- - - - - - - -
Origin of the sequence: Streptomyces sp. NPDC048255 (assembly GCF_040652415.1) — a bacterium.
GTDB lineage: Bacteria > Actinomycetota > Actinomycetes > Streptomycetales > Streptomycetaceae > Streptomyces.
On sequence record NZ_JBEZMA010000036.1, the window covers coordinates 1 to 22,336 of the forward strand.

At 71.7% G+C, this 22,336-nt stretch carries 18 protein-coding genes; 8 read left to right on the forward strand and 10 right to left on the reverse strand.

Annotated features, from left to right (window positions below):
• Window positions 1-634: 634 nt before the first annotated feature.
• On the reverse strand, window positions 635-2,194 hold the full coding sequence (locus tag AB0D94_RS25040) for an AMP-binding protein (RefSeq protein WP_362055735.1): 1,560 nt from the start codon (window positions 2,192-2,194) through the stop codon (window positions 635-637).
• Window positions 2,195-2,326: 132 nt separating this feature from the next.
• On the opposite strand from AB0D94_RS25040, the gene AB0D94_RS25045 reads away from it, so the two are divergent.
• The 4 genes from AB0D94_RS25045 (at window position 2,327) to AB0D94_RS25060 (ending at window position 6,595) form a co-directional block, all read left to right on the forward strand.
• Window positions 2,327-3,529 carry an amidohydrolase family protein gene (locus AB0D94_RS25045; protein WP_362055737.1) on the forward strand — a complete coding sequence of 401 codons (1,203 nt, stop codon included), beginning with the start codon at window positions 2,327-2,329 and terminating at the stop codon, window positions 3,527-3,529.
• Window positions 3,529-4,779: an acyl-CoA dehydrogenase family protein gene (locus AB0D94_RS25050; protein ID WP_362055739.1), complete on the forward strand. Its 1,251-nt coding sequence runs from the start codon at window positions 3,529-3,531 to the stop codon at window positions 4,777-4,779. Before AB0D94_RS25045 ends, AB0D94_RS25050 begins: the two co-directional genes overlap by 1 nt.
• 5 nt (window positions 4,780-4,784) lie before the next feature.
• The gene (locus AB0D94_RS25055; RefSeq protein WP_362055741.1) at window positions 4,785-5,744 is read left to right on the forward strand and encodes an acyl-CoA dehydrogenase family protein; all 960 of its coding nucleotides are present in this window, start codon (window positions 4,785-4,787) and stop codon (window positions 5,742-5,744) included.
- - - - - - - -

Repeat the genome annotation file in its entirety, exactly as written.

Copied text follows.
Origin of the sequence: Streptomyces sp. NPDC048255 (assembly GCF_040652415.1) — a bacterium.
GTDB lineage: Bacteria > Actinomycetota > Actinomycetes > Streptomycetales > Streptomycetaceae > Streptomyces.
On sequence record NZ_JBEZMA010000036.1, the window covers coordinates 1 to 22,336 of the forward strand.

At 71.7% G+C, this 22,336-nt stretch carries 18 protein-coding genes; 8 read left to right on the forward strand and 10 right to left on the reverse strand.

Annotated features, from left to right (window positions below):
• Window positions 1-634: 634 nt before the first annotated feature.
• On the reverse strand, window positions 635-2,194 hold the full coding sequence (locus tag AB0D94_RS25040) for an AMP-binding protein (RefSeq protein WP_362055735.1): 1,560 nt from the start codon (window positions 2,192-2,194) through the stop codon (window positions 635-637).
• Window positions 2,195-2,326: 132 nt separating this feature from the next.
• On the opposite strand from AB0D94_RS25040, the gene AB0D94_RS25045 reads away from it, so the two are divergent.
• The 4 genes from AB0D94_RS25045 (at window position 2,327) to AB0D94_RS25060 (ending at window position 6,595) form a co-directional block, all read left to right on the forward strand.
• Window positions 2,327-3,529 carry an amidohydrolase family protein gene (locus AB0D94_RS25045; protein WP_362055737.1) on the forward strand — a complete coding sequence of 401 codons (1,203 nt, stop codon included), beginning with the start codon at window positions 2,327-2,329 and terminating at the stop codon, window positions 3,527-3,529.
• Window positions 3,529-4,779: an acyl-CoA dehydrogenase family protein gene (locus AB0D94_RS25050; protein ID WP_362055739.1), complete on the forward strand. Its 1,251-nt coding sequence runs from the start codon at window positions 3,529-3,531 to the stop codon at window positions 4,777-4,779. Before AB0D94_RS25045 ends, AB0D94_RS25050 begins: the two co-directional genes overlap by 1 nt.
• 5 nt (window positions 4,780-4,784) lie before the next feature.
• The gene (locus AB0D94_RS25055; RefSeq protein WP_362055741.1) at window positions 4,785-5,744 is read left to right on the forward strand and encodes an acyl-CoA dehydrogenase family protein; all 960 of its coding nucleotides are present in this window, start codon (window positions 4,785-4,787) and stop codon (window positions 5,742-5,744) included.